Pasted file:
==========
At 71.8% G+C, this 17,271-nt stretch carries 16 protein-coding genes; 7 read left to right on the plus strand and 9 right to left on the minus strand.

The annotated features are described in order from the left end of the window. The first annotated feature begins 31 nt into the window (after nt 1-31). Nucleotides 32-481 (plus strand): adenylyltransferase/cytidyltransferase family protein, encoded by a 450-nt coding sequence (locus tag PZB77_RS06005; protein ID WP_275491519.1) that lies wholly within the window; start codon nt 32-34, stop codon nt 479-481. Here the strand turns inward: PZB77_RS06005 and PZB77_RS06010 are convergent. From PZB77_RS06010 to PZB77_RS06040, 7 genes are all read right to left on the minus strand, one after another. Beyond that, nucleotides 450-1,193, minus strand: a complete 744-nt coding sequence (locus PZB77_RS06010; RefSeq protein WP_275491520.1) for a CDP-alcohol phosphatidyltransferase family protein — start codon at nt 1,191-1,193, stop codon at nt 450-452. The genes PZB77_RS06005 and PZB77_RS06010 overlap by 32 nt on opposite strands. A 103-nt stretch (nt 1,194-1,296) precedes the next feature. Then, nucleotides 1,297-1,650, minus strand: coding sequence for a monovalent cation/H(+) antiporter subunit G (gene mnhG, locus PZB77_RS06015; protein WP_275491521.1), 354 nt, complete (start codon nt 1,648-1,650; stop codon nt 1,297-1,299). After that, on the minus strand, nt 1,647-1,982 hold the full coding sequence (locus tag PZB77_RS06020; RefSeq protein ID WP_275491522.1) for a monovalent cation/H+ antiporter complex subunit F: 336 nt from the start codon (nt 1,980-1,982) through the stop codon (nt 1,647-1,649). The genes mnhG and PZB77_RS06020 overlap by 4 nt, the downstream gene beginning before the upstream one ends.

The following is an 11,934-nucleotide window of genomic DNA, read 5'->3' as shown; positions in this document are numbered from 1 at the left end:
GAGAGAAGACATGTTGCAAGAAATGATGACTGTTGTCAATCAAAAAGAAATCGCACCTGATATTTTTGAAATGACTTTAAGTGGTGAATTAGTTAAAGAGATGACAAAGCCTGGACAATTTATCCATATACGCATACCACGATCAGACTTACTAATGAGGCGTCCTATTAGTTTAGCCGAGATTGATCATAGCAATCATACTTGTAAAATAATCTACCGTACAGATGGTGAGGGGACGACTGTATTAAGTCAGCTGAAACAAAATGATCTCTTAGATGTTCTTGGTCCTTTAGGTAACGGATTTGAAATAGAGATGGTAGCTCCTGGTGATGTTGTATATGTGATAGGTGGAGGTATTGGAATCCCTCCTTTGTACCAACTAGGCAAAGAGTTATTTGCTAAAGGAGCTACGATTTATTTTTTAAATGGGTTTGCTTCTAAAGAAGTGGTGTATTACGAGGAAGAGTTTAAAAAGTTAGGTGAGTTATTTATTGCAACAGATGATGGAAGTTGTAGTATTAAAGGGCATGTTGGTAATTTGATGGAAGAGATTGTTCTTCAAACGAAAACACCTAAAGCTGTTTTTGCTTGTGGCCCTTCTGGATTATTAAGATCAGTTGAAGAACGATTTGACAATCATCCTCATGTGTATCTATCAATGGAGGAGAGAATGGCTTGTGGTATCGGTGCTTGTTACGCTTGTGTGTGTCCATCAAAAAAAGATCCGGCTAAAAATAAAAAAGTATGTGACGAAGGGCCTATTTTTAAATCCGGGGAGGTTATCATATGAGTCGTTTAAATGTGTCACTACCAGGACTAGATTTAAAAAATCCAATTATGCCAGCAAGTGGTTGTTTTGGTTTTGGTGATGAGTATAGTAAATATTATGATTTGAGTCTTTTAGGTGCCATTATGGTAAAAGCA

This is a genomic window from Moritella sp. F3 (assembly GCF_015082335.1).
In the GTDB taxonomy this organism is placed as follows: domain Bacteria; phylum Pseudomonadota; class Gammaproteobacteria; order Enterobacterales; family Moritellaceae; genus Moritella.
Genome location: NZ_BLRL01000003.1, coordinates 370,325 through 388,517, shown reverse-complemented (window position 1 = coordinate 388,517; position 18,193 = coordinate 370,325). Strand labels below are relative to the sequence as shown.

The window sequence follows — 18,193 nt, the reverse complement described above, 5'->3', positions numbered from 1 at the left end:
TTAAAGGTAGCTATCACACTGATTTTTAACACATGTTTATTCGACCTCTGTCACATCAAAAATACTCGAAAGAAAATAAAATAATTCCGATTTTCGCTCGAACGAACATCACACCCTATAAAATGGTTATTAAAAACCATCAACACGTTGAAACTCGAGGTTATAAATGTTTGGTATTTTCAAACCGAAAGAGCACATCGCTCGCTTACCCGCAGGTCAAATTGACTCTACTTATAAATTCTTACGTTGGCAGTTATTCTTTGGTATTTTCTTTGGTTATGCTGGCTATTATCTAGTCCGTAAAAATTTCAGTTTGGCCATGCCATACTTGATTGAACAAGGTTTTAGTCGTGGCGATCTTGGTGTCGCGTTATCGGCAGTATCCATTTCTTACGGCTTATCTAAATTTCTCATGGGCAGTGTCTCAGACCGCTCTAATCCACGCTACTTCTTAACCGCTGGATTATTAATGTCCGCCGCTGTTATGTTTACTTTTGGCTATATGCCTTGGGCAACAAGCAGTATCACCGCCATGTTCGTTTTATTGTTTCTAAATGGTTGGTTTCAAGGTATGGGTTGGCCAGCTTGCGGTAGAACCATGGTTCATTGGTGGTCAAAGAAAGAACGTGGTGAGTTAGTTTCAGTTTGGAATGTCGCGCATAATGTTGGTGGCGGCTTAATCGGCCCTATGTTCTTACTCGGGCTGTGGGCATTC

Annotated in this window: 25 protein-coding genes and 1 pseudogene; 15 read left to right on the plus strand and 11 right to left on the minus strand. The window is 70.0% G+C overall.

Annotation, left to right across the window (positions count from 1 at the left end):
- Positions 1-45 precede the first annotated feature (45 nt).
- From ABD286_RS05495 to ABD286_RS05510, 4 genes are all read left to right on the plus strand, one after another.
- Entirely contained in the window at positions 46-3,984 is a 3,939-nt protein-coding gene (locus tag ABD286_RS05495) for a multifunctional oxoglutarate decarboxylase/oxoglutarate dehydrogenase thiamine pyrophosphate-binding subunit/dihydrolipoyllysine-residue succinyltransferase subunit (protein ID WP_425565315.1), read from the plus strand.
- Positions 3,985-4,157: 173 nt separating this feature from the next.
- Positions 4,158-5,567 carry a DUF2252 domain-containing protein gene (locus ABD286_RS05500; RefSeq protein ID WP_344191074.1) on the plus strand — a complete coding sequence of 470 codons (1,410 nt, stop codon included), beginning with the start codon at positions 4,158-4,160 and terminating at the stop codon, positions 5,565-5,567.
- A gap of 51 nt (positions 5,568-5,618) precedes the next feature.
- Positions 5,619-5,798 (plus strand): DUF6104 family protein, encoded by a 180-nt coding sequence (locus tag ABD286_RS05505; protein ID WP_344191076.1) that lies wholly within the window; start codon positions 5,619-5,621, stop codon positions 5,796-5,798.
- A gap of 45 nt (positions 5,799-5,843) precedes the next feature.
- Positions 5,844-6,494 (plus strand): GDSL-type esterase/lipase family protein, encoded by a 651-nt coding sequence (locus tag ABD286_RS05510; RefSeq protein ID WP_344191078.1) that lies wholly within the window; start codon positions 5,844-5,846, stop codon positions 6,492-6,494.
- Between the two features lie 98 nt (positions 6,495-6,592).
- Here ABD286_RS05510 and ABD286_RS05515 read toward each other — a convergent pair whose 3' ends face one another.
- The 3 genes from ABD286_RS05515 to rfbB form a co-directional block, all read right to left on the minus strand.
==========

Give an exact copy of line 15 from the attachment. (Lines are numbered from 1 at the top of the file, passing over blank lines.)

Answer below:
- Positions 3,985-4,157: 173 nt separating this feature from the next.